He entered in his log, “As I see her now, this planet is like a fruit, ripe for the plucking; and it registers as teeming with every element known to us. If it wasn’t for the inhabitants, we could set down and proceed to make ourselves rich beyond our dreams.
“The crew has dubbed them Hominoi because of their physical character and the way they move. But they are creatures still limited to the use of sticks and rocks, and it would be dishonorable for us to initiate a challenge at this time.
“I estimate that in fifty thousand years or so, these beings will have developed themselves to a level in which they might present a formidable resistance. And so, we will commence with their ‘tempering’ immediately.”
The Tempering of a World
The ‘tempering’ procedure was intended to leave a signature, something by which to be remembered, something to the effect of ‘we were here’. The Polémixen law was clear on this also.
They were to make themselves known and immediately compel or coerce the cooperation of the inhabitants into a modification of slave labor, perhaps constructing a monument or two. The purpose was to anger the populace and leave a reminder, a scar or two, so that when the time arrived for re-engagement, they would welcome the chance to retaliate.
It was acknowledged in time that the Hominoi were short-lived. It took one of their generations to construct such one monument. During that span, the Polémixen had divided their forces among the continents and had the native inhabitants of the other hemisphere erect monuments there as well.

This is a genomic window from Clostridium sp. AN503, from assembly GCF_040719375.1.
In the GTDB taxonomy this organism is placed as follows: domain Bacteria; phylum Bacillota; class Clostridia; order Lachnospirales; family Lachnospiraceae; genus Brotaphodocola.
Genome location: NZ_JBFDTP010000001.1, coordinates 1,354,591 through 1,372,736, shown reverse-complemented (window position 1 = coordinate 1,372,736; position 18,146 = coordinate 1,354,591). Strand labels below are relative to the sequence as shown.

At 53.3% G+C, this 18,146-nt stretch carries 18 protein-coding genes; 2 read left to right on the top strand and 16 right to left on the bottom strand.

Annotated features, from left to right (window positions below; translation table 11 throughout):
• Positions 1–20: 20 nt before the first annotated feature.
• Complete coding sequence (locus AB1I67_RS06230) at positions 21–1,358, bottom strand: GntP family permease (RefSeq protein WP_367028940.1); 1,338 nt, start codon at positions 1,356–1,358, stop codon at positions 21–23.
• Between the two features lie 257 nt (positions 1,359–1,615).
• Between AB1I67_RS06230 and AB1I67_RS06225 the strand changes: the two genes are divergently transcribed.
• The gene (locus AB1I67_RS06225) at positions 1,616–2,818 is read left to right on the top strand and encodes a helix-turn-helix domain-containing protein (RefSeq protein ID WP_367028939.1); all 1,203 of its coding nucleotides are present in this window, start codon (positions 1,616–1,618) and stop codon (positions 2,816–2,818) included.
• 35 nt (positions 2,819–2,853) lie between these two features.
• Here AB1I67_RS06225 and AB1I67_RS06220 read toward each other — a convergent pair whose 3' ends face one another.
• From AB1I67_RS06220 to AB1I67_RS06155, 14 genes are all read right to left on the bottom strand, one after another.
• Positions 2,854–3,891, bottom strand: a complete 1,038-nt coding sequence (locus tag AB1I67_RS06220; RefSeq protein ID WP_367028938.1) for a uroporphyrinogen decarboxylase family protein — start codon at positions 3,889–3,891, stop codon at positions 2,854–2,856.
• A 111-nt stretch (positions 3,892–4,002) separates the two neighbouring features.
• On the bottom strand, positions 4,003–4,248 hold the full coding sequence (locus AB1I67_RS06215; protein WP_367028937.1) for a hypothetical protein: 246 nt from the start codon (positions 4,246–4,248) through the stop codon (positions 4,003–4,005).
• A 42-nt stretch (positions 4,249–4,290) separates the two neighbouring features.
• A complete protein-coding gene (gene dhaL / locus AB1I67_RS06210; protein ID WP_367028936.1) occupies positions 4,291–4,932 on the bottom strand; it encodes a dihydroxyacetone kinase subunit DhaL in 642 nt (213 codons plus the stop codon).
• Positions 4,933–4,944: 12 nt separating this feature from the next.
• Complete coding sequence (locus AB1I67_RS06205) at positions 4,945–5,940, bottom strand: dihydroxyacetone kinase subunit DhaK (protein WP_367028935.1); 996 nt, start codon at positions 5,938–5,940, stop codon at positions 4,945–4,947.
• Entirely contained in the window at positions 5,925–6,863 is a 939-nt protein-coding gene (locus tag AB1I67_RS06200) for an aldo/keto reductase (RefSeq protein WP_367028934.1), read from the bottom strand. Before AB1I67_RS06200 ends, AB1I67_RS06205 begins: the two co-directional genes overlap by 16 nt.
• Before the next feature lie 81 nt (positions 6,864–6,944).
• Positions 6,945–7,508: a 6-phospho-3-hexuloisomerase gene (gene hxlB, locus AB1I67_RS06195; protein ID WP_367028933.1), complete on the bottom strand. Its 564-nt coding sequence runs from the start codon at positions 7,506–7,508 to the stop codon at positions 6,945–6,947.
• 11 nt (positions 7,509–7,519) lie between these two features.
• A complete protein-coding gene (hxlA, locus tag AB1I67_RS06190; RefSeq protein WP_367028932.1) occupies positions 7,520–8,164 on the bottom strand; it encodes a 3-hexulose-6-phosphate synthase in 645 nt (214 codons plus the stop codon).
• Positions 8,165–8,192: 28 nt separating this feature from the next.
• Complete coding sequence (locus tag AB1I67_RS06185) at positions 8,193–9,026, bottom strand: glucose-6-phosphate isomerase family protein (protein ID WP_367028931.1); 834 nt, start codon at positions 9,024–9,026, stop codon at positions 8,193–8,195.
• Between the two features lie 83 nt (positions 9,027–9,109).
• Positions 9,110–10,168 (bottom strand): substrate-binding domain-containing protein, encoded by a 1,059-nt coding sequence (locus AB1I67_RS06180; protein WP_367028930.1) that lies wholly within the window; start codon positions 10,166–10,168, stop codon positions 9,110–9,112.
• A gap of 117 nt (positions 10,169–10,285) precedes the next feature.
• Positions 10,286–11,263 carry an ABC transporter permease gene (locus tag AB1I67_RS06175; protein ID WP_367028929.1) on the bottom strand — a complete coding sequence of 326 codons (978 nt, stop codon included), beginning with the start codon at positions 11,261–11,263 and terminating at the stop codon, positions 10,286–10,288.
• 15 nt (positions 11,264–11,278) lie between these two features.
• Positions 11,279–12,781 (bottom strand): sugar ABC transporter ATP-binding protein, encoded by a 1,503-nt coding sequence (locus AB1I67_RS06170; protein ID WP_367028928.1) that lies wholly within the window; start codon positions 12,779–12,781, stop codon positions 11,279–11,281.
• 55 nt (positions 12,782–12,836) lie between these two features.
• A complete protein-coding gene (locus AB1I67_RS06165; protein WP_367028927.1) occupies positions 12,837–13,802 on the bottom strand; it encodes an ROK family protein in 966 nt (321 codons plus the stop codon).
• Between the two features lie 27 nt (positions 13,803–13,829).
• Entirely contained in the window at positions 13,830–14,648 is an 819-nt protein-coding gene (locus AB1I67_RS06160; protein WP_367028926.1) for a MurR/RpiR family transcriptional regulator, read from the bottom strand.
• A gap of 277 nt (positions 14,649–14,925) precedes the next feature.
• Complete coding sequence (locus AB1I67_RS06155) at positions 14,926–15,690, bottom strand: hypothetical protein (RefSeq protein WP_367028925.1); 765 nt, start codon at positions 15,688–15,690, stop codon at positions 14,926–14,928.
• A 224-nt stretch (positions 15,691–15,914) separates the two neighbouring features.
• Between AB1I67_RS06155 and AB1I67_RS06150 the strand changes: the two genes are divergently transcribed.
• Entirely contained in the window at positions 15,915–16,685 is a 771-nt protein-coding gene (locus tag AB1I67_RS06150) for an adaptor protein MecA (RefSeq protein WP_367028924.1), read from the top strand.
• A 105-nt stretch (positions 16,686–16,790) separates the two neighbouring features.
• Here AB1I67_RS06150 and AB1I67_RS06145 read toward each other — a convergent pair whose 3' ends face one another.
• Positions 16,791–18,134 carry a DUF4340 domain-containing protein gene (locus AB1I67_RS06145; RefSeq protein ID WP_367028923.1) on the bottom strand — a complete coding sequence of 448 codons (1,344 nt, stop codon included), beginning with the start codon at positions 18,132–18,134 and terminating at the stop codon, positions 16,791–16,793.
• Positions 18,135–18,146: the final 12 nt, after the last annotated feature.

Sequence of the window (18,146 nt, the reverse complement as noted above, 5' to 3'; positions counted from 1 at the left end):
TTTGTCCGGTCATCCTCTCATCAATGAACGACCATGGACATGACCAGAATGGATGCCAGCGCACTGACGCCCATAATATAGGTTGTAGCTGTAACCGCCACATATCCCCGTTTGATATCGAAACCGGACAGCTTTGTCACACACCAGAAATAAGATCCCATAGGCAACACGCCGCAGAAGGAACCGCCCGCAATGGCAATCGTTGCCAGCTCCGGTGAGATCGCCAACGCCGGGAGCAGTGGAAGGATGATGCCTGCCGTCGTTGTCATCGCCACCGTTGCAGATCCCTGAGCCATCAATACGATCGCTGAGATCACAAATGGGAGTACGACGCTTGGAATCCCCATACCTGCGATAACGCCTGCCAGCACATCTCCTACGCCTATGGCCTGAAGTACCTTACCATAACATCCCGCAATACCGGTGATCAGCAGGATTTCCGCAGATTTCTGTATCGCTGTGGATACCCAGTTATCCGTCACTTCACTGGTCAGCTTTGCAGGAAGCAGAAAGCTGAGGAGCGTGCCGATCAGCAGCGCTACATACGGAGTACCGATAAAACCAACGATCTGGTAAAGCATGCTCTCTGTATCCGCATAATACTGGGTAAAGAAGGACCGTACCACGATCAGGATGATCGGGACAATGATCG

Those on the mother ships divulged themselves, playing with the laser cannons, carving out images in the mountains and cutting out geometrically precise blocks of enormous proportions, some of which were stacked as if to represent enigmatic structures and others just left in piles.
The scientists on the ship determined that their own longevity was probably due to their advances in science and technology. The Hominoi would have their time to evolve, develop, and also advance.
And if they did not, by Polémixen law, the planet would have to be forfeited. It was the way of the Polémixen to ‘take any or all but not from the weak’.
Of course, there was always the possibility that another race, one not as principled as the Polémixen, might appear and take Thera. That would change the circumstances, and the situation then would be ideal for the Polémixen to move in. For if they were to be known as anything, they would be known as warriors. It was their way. And, now that the planet was on their charts, they would certainly be watching.
Captain Argámus and his crew moved on, and they found another planet, uninhabited and replete with raw materials. They helped themselves, and they were able to retire and live out their lives in comfort and with honor. Nor did any officer thereafter transgress against that most honorific decision. The millennia went by.